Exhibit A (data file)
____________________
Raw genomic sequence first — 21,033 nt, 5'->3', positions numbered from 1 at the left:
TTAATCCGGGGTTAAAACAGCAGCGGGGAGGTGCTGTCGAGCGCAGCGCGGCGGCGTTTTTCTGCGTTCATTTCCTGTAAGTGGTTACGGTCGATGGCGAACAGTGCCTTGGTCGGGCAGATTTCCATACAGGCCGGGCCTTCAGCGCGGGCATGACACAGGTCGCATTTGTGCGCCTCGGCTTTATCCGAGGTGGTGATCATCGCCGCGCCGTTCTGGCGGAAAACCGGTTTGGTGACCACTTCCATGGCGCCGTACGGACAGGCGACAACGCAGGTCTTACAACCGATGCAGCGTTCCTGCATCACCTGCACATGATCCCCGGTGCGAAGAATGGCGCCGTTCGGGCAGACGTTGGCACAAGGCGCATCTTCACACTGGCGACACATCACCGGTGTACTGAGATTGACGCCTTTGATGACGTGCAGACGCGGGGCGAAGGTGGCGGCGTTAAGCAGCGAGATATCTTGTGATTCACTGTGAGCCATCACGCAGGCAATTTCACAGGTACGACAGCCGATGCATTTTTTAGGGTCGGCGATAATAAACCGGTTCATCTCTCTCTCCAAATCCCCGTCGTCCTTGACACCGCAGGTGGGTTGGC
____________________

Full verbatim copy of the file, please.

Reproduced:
Raw genomic sequence first — 21,033 nt, 5'->3', positions numbered from 1 at the left:
TTAATCCGGGGTTAAAACAGCAGCGGGGAGGTGCTGTCGAGCGCAGCGCGGCGGCGTTTTTCTGCGTTCATTTCCTGTAAGTGGTTACGGTCGATGGCGAACAGTGCCTTGGTCGGGCAGATTTCCATACAGGCCGGGCCTTCAGCGCGGGCATGACACAGGTCGCATTTGTGCGCCTCGGCTTTATCCGAGGTGGTGATCATCGCCGCGCCGTTCTGGCGGAAAACCGGTTTGGTGACCACTTCCATGGCGCCGTACGGACAGGCGACAACGCAGGTCTTACAACCGATGCAGCGTTCCTGCATCACCTGCACATGATCCCCGGTGCGAAGAATGGCGCCGTTCGGGCAGACGTTGGCACAAGGCGCATCTTCACACTGGCGACACATCACCGGTGTACTGAGATTGACGCCTTTGATGACGTGCAGACGCGGGGCGAAGGTGGCGGCGTTAAGCAGCGAGATATCTTGTGATTCACTGTGAGCCATCACGCAGGCAATTTCACAGGTACGACAGCCGATGCATTTTTTAGGGTCGGCGATAATAAACCGGTTCATCTCTCTCTCCAAATCCCCGTCGTCCTTGACACCGCAGGTGGGTTGGC